And they were both naked, the man and his wife
Were as they were created, having no clothes on them, and standing in need of none, to shelter them from the heat or cold, being in a temperate climate; or to conceal any parts of their bodies from the sight of others, there being none of the creatures to guard against on that account: and were not ashamed;
having nothing in them, or on them, or about them, that caused shame; nothing sinful, defective, scandalous or blameworthy; no sin in their nature, no guilt on their consciences, or wickedness in their hands or actions; and particularly they were not ashamed of their being naked, no more than children are to see each other naked, or we are to behold them: besides, they were not only alone, and none to behold them; but their being naked was no disgrace to them, but was agreeably to their nature; and they were not sensible that there was any necessity or occasion to cover themselves, nor would they have had any, had they continued in their innocent state: moreover, there was not the least reason to be ashamed to appear in such a manner, since they were but one flesh. The Jerusalem Targum is,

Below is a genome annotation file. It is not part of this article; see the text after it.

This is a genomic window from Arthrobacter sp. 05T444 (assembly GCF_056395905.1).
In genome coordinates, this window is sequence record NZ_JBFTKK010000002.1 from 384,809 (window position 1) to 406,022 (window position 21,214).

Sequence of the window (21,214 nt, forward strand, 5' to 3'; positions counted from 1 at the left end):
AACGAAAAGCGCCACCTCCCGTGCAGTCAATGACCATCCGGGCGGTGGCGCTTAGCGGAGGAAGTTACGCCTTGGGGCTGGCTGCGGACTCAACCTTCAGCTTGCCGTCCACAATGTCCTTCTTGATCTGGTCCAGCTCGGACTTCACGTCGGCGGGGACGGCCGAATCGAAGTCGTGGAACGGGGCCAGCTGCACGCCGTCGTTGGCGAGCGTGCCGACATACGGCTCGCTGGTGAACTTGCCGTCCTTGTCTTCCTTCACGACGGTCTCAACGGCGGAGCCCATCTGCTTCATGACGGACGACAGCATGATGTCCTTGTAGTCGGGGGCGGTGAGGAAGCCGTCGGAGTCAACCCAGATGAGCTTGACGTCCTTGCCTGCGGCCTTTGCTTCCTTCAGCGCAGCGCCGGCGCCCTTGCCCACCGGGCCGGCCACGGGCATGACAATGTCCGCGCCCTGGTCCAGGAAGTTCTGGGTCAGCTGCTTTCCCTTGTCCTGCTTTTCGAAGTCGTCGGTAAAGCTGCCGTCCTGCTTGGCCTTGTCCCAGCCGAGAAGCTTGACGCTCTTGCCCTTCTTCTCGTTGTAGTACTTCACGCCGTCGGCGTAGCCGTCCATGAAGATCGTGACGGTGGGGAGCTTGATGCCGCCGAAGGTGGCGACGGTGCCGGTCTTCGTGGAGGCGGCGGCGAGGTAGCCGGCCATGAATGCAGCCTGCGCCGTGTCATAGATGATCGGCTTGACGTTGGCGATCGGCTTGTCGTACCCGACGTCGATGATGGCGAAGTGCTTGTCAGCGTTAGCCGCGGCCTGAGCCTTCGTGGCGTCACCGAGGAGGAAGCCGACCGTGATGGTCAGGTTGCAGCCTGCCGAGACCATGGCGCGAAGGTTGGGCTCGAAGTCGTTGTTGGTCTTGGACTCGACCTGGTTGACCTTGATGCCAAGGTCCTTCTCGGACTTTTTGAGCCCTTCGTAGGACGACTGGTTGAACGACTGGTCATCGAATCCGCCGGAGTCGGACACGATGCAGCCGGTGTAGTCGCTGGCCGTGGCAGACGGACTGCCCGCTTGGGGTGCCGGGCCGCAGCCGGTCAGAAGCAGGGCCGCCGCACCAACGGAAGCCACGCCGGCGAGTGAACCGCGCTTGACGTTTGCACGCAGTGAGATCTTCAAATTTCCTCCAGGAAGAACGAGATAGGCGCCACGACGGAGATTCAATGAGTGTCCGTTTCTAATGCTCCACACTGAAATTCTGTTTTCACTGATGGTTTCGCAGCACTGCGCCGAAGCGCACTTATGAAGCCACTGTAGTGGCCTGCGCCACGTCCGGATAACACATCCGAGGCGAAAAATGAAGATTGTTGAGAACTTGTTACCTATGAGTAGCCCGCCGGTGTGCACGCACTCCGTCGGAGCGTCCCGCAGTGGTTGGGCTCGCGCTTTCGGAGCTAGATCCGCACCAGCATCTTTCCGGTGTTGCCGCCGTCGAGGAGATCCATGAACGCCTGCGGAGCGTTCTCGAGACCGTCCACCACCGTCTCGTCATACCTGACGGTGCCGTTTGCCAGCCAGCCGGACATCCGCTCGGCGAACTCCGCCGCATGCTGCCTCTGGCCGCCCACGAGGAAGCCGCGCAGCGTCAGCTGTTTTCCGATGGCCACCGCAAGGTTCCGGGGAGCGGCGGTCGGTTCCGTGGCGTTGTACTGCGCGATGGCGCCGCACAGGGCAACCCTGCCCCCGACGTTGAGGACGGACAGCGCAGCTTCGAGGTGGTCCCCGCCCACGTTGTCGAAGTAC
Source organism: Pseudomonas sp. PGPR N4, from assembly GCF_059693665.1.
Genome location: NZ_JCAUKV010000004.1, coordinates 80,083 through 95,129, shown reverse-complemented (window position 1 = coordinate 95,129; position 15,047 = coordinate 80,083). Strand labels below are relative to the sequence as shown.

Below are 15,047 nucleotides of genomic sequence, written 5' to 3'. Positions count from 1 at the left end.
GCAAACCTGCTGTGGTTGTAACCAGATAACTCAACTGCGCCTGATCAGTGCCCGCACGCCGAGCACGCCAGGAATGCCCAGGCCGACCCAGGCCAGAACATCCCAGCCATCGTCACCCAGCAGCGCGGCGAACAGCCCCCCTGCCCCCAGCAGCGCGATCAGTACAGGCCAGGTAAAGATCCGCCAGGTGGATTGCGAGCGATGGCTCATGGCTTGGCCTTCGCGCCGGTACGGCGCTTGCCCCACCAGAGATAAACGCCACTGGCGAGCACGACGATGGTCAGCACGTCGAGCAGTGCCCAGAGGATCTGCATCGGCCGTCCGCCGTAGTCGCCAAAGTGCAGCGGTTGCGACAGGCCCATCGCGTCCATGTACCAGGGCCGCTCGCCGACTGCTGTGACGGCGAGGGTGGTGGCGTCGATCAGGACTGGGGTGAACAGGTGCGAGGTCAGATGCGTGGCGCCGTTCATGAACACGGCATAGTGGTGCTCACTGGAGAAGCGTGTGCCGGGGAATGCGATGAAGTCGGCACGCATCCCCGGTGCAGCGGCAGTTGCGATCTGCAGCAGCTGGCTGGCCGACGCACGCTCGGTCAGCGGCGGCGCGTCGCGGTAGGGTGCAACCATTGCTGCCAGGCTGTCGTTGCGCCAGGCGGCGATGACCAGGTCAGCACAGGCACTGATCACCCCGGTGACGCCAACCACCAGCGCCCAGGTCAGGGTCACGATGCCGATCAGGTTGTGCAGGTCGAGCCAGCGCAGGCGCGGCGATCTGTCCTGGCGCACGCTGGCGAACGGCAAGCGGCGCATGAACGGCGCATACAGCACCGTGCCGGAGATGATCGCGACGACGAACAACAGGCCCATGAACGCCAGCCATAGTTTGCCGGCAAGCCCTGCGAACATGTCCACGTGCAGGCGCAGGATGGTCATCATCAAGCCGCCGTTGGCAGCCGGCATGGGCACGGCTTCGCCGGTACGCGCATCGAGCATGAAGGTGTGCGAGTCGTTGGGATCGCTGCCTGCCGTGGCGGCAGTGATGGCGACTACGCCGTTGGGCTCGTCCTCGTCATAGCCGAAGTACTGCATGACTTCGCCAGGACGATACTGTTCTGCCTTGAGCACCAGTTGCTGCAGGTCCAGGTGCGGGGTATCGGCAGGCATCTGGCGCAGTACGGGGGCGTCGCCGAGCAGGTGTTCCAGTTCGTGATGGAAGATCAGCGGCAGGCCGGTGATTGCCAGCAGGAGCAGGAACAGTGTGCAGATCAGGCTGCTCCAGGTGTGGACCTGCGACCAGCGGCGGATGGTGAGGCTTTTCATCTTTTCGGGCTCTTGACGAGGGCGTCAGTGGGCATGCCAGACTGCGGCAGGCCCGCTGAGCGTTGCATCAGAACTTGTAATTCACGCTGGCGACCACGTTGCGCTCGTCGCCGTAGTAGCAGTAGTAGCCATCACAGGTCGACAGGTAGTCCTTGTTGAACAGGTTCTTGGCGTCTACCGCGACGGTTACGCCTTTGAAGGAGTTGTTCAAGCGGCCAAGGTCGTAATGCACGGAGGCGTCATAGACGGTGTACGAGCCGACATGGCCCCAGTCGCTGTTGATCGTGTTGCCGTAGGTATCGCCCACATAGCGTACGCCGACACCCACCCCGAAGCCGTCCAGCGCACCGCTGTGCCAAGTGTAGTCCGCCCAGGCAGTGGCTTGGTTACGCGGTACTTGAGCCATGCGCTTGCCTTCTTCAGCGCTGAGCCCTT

``they knew not what shame was,''not being conscious of any sin, which sooner or later produces shame. Thus Plato F18 describes the first men, who, he says, were produced out of the earth; and for whom the fertile ground and trees brought forth fruit of all kind in abundance of themselves, without any agriculture; that these were (gumnoi kai arrwtoi) , "naked and without any covering"; and so Diodories Siculus F19 says, the first of men were naked and without clothing. The word here used sometimes signifies wise and cunning; it is rendered "subtle" first verse of the next chapter: and here the Targum of Jonathan is,
``they were both wise, Adam and his wife, but they continued not in their glory;''the next thing we hear of is their fall.
F18 Politico, apud Euseb. Praepar. Evangel. l. 12. c. 13. p. 588.
F19 Bibliothec. l. 1. p. 8.